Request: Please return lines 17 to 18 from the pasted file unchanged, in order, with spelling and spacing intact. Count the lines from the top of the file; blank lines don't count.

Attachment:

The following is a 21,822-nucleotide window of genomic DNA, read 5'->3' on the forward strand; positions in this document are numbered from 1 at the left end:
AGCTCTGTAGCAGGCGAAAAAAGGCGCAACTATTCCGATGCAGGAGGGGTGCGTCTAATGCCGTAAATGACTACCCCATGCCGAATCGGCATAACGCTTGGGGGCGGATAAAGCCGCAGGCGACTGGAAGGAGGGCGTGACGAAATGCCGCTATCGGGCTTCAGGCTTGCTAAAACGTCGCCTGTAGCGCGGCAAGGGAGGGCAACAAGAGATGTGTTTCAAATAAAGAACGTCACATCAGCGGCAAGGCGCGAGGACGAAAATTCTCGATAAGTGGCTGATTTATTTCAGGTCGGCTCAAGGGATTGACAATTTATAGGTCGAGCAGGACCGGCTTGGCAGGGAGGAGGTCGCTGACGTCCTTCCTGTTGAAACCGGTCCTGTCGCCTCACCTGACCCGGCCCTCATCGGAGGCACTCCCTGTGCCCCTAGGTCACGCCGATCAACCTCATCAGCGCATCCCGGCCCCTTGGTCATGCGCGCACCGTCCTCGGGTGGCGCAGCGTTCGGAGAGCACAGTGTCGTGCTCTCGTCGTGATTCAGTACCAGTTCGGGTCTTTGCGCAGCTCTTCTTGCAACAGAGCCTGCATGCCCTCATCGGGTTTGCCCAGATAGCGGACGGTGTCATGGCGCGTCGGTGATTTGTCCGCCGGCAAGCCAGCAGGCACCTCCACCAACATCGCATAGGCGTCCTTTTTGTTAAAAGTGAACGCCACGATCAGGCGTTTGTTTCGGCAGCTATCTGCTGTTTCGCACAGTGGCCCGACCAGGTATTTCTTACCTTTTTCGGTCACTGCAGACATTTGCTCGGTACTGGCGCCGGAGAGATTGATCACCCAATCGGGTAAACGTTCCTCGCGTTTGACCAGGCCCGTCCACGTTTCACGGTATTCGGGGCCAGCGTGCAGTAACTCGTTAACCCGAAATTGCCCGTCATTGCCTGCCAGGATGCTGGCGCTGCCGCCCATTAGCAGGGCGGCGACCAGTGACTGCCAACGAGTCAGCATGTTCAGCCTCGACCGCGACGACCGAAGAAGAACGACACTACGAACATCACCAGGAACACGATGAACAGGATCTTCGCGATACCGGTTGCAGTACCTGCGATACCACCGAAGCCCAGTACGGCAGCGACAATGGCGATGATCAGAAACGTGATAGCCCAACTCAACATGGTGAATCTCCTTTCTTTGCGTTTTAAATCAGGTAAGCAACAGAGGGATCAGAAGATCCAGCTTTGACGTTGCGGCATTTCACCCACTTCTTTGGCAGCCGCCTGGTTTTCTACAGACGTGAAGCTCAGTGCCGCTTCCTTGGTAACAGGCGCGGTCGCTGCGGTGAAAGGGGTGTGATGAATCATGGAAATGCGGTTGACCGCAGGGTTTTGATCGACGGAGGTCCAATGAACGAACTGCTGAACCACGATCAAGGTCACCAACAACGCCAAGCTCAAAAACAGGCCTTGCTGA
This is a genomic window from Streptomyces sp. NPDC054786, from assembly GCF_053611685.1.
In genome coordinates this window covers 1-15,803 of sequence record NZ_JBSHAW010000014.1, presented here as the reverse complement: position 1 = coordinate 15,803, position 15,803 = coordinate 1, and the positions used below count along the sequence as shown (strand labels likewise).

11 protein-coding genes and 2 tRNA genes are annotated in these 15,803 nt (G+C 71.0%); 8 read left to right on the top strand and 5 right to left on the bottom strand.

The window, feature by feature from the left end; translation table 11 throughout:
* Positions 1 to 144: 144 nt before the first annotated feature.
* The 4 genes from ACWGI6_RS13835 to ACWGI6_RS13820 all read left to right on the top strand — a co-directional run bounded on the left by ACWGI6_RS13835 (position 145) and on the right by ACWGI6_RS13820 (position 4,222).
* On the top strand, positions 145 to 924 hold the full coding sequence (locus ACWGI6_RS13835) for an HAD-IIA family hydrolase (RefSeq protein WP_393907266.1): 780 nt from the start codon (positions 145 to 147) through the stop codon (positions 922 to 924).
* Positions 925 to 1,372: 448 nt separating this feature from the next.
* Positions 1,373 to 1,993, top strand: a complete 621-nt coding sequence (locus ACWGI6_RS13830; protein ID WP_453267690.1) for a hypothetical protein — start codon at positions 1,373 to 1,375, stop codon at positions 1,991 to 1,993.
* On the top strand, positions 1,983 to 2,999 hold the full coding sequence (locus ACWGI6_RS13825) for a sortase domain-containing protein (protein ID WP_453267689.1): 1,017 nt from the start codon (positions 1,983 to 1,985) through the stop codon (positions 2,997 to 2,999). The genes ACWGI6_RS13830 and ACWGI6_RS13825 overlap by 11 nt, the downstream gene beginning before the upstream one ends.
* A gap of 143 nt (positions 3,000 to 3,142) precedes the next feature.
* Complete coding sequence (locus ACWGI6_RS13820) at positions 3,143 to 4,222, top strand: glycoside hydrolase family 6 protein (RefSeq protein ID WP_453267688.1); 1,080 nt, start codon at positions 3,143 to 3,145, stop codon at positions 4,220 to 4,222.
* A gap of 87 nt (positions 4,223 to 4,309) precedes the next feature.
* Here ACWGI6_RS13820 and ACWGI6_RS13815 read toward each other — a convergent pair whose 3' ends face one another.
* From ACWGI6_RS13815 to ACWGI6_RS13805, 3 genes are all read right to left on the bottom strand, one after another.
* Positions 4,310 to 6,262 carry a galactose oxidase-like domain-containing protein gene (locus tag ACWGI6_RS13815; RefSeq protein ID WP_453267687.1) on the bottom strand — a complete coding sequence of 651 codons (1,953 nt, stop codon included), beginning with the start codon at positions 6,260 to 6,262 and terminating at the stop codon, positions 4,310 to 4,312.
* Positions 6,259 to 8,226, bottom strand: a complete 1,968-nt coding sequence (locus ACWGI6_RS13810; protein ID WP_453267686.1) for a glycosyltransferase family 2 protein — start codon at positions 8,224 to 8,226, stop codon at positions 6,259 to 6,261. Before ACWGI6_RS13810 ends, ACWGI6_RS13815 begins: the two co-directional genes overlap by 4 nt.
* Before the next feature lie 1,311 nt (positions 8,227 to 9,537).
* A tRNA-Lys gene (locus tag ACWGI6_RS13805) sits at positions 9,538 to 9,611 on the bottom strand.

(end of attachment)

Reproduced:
* From ACWGI6_RS13815 to ACWGI6_RS13805, 3 genes are all read right to left on the bottom strand, one after another.
* Positions 4,310 to 6,262 carry a galactose oxidase-like domain-containing protein gene (locus tag ACWGI6_RS13815; RefSeq protein ID WP_453267687.1) on the bottom strand — a complete coding sequence of 651 codons (1,953 nt, stop codon included), beginning with the start codon at positions 6,260 to 6,262 and terminating at the stop codon, positions 4,310 to 4,312.